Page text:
Bradley Jando | Wednesday 5th May 2021 10:28am
1. Low Tread Depth
One of the most regular problems that people face with their tyres is letting the tread depth get too low. The legal minimum is a depth of 1.6mm across the central three-quarters of the tyre’s face, and around the entire circumference.
You can read in detail about tyre tread patterns and tyre types here but, in short, the tread pattern of a tyre is developed to channel water and small debris away from your tyres, and let you maintain a firm grip on the road. The water can fill into the grooves of the pattern while the other parts of the tyre remain in contact with the ground.
When the tyres have worn too low, they won’t be able to channel the water and therefore won’t be able to maintain contact with the road.
Now, even though the legal minimum is 1.6mm, it’s worth changing your tyres when they’re around a depth of 3mm. This is because, typically, puddles on a road are likely to be deeper than 1.6mm.
2. Excessive tyre wear or sidewall damage
As important as keeping an eye on the tyre tread depth is for driving in wet weather, it’s also important for the sake of the stability of the tyre. Excessive wear can lead to weak spots in the tyre which, in turn, can lead to tyre blowouts.
When you’re driving at higher speeds, these can be fatal.
And it’s not just a case of hitting a big bump, because when you have excessively worn tyres, small, slightly sharp stones can burst your tyres too.
As such, it’s worth keeping in mind what condition your tyres are in. Inspect them regularly for any signs of cracking, bulging, or any damage to the sidewall. Damage to the sidewall means that a tyre is more likely to split, additionally, any bulging indicates a serious issue as it could be a sign of damage to the tyre structure. So have your tyres checked immediately if you see any bulging.
3. Mixing tyre ply
Tyres are made out of different rubber compounds for elasticity and strength, but on its own, most rubber can’t withstand the forces of internal pressure as well as those needed to hold a car up.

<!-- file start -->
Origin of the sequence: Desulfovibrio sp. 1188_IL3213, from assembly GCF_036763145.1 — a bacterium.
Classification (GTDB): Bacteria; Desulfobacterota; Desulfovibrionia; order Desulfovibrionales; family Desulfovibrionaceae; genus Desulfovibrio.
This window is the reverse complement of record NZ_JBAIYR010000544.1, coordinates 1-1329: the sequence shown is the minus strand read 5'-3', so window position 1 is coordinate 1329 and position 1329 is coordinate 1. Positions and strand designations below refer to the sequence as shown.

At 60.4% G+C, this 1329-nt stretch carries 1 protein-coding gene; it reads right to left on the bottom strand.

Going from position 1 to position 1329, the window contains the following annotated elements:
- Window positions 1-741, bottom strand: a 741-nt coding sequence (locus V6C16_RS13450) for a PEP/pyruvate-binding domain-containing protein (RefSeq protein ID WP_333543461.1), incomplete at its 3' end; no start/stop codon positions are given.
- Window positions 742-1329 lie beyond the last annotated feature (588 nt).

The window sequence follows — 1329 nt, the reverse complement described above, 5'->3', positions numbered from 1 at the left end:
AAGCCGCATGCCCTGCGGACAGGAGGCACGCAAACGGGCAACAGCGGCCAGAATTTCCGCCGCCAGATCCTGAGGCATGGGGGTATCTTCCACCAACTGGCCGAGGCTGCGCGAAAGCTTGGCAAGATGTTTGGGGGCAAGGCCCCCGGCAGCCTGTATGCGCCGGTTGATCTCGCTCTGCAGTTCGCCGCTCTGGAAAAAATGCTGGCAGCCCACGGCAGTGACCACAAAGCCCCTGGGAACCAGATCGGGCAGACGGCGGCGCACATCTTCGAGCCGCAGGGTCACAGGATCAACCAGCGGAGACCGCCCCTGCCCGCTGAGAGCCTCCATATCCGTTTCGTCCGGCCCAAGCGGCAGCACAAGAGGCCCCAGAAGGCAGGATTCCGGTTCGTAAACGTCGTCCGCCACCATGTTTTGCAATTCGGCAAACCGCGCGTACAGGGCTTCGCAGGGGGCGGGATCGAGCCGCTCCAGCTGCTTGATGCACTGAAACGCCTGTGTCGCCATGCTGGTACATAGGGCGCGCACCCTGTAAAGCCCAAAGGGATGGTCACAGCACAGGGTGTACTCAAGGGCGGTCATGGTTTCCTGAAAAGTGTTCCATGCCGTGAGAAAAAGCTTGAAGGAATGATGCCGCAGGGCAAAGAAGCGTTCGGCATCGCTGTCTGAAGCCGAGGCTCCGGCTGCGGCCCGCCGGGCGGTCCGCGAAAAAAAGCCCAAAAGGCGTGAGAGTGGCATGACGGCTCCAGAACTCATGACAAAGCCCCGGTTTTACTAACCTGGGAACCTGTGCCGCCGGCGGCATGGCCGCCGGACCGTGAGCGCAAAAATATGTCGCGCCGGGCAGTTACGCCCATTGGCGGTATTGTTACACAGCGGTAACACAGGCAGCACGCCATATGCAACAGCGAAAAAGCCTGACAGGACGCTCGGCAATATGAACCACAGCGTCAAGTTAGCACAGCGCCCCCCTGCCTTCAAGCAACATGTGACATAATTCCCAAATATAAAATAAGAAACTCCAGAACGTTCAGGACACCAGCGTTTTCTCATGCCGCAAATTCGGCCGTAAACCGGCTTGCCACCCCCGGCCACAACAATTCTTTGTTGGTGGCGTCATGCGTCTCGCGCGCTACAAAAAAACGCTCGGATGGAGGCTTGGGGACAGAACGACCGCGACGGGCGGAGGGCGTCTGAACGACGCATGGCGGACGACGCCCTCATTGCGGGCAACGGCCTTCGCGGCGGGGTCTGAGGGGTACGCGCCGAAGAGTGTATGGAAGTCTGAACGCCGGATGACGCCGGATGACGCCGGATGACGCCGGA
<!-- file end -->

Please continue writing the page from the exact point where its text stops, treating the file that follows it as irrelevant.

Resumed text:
To stand up to these forces, and to give tyres specific characteristics, manufacturers mould the rubber around a layered lattice of cord. This cord grid acts as a flexible skeleton to hold the rubber together.
The different ways this chord grid is overlaid is what we call the tyre’s ‘ply’. There’s the base layer and the ‘crown’ layer above it. The way these are orientated is either known as “Radial Ply” or “Bias Ply”. This video from Michelin explains perfectly what the pros and cons of each ply are.
Importantly, primarily because they have different inherent characteristics, mixing different-ply tyres on your vehicle is against the law in the UK because they’ll handle the load differently than they should.
4. Under or over inflated tyres
Under-inflated tyres are the most common problem that drivers face – but you can actually receive a serious fine and points on your licence for driving with under-inflated tyres. The same is true for over-inflated tyres but for the opposite reasons.
With under-inflated tyres, they grip the road much more than they’re intended to and are less responsive to directional changes, which reduces your handling when going around bends or driving at higher speeds.
Overinflated tyres, on the other hand, could lead to blowouts and skidding. The more pressurised a tyre is, the less it’s able to grip a road, so the more likely your tyres spin or skid when braking.
5. Improper tyres for the vehicle’s use
This last point is the least common, but driving with tyres that are unfit for a vehicle’s purpose can be illegal. This usually applies to having tyres that don’t meet the load requirements of the vehicle or have a max speed rating that is unsuitable for the vehicle.
For example, fitting car tyres to a motorhome (which you’d really have to try to succeed in doing) is a bad idea, not only because they tend to be a smaller diameter, but because they can’t handle the weight of a motorhome. Vice versa, wheels that are too large for a vehicle will significantly affect handling and are likely to be dangerous without serious vehicle modifications – which themselves could render your vehicle illegal.
Friday 1st October 2021
Keep your vehicle safe and roadworthy for longer, by ensuring that your tyres are maintained at all times. Here are 7 simple steps you should take to keep your tyres in tip top condition.
Friday 30th April 2021
The EU is changing the labels that come with new tyres in order to be more informative and transparent. But what do the new labels mean? Find out here.